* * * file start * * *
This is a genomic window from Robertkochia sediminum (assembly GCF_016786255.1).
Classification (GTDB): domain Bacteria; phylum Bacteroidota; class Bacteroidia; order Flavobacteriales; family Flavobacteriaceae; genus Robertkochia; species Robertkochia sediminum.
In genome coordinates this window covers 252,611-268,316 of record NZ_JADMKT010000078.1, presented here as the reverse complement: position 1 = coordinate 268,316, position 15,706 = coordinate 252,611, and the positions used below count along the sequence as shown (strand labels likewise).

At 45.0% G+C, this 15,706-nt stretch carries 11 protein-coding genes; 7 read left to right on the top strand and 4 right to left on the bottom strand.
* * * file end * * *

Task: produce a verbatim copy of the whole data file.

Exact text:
This is a genomic window from Robertkochia sediminum (assembly GCF_016786255.1).
Classification (GTDB): domain Bacteria; phylum Bacteroidota; class Bacteroidia; order Flavobacteriales; family Flavobacteriaceae; genus Robertkochia; species Robertkochia sediminum.
In genome coordinates this window covers 252,611-268,316 of record NZ_JADMKT010000078.1, presented here as the reverse complement: position 1 = coordinate 268,316, position 15,706 = coordinate 252,611, and the positions used below count along the sequence as shown (strand labels likewise).

At 45.0% G+C, this 15,706-nt stretch carries 11 protein-coding genes; 7 read left to right on the top strand and 4 right to left on the bottom strand.